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New acquisition honors donor intent, enhances museum collection

The centerpiece is the first of its kind in the museum’s collection. (Photo Ah-Tah-Thi-Ki Museum)

BIG CYPRESS — While 2020 was a year where few new pieces of history were added to the Ah-Tah-Thi-Ki Museum’s historic collection, 2021 has been a different story.

A recent donation of eight objects arrived for a unique reason. The posthumous donor was Carolyn F. Broadbent (Sept. 29, 1941 to May 26, 2019). Ms. Broadbent, a native of New York, moved to Tallahassee in 1973 with her husband. She worked for the Florida Governor’s Council on Indian Affairs, directing the employment and training program from 1974 to 1989. She was an avid supporter of the arts, and this may be where her interest in Native American art in general, and Seminole and Miccosukee art in particular, began.

She continued working for the state government until her retirement in 2015, only a few years before she passed. It was after that sad date that the museum learned she wished to bequeath her Seminole and Miccosukee collection to the tribe. Unfortunately, she never made contact with the museum to tell us her intentions. We would have liked to thank her in person. But the least we can do is share some images of a few of the beautiful pieces she donated.

The donation included three baskets, two dolls, a patchwork sampler, a patchwork and basket base purse and a basket centerpiece. All the pieces date to the late 20th century and they really showcase the talent of Seminole artisans in these recent decades. The centerpiece has a sweetgrass basket base and patchwork flowers embellished by artificial leaves and blossoms. Tiny dolls complete the piece. One basket has an interesting top and handle. The framed patchwork sampler has seven rows of patchwork, including lightning and diamond patterns.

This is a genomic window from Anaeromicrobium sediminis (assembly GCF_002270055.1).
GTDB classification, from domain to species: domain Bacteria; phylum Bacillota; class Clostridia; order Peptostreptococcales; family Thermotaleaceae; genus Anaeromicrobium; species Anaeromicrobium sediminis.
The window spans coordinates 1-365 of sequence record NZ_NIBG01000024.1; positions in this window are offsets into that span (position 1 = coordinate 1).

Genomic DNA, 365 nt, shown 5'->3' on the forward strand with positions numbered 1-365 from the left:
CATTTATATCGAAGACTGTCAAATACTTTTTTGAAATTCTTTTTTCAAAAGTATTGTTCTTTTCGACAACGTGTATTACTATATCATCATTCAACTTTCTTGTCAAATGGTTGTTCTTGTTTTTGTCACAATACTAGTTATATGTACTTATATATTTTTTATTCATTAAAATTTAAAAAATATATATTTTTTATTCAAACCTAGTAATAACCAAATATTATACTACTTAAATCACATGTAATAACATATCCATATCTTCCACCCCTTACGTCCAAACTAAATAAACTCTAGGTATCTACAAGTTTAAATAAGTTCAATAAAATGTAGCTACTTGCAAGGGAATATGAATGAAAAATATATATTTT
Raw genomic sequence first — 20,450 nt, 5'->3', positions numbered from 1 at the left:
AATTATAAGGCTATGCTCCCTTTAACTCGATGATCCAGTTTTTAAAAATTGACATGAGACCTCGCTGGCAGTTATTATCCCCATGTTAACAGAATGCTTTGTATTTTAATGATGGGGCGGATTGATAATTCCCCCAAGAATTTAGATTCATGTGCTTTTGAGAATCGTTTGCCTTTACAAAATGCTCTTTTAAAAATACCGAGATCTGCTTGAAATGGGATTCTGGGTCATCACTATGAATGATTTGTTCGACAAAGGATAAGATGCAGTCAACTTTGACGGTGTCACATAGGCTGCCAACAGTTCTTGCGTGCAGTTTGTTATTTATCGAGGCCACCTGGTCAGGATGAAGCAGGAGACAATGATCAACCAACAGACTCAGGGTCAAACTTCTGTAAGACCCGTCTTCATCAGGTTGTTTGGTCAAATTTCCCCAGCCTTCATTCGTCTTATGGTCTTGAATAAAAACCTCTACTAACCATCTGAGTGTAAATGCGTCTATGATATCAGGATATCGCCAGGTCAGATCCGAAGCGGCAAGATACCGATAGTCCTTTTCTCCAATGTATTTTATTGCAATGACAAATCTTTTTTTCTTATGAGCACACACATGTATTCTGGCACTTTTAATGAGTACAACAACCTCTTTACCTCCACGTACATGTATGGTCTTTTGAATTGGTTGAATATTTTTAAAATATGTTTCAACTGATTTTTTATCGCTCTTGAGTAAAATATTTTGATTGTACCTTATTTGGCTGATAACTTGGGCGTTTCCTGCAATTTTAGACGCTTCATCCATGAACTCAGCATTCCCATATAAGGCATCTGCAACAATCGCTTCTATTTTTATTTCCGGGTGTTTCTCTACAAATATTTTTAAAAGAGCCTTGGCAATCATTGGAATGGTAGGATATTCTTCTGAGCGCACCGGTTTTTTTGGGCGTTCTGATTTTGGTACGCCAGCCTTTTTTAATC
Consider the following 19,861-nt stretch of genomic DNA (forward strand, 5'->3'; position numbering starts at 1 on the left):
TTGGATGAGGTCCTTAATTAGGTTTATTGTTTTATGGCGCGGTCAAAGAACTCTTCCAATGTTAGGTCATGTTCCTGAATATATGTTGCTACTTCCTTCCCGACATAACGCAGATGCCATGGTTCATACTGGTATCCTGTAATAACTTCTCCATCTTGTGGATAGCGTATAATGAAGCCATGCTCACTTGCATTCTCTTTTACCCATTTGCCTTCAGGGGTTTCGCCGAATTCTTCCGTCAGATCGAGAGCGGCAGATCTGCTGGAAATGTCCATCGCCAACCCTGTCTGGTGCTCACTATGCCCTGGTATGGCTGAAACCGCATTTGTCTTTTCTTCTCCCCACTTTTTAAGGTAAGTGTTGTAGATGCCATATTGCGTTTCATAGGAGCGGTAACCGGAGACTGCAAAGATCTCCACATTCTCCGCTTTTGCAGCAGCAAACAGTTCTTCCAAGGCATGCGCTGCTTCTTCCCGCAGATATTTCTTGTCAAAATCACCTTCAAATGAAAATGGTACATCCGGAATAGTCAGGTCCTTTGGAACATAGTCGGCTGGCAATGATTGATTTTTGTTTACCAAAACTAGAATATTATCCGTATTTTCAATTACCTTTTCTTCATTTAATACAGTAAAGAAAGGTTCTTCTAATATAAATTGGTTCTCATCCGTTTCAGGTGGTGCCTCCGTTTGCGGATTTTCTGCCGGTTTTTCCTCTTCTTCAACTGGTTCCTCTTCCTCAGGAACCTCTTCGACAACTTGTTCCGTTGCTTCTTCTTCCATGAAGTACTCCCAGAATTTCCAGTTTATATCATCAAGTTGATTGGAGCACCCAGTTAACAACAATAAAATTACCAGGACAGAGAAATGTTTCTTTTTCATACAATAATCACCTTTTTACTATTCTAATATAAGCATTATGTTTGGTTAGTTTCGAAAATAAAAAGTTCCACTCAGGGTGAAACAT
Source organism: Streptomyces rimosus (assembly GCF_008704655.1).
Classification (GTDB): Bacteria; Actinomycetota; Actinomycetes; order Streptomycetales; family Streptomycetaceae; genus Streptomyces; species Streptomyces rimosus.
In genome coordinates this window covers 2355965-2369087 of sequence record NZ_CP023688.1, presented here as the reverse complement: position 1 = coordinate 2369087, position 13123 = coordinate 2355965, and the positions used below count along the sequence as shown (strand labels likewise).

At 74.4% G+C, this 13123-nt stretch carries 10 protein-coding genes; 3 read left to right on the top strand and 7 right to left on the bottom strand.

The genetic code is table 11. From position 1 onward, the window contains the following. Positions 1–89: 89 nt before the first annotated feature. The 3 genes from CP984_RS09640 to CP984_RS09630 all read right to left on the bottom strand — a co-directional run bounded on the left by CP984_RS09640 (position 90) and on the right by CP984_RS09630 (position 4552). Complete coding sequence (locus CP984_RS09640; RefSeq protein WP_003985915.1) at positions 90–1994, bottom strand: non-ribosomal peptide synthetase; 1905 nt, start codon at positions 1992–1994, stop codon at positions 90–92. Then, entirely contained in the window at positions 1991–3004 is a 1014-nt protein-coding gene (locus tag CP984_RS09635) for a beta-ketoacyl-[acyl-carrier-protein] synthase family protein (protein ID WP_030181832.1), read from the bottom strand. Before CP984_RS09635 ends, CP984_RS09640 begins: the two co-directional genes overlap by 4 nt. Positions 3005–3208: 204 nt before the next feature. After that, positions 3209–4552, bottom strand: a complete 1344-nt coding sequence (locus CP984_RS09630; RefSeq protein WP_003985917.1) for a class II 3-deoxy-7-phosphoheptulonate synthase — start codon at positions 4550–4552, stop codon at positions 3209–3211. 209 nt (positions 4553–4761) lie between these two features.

If you’re interested in seeing the rest of the donation in person just let us know. These eight new pieces have joined nearly 200,000 other pieces of Seminole history in the museum’s collection. Contact me to schedule a personal tour of our collection at your convenience: Tara Backhouse, tarabackhouse@semtribe.com. Thank you.

Samplers like this show the variety of available patchwork patterns. (Photo Ah-Tah-Thi-Ki Museum)
Sweetgrass baskets come in many shapes and sizes. (Photo Ah-Tah-Thi-Ki Museum)
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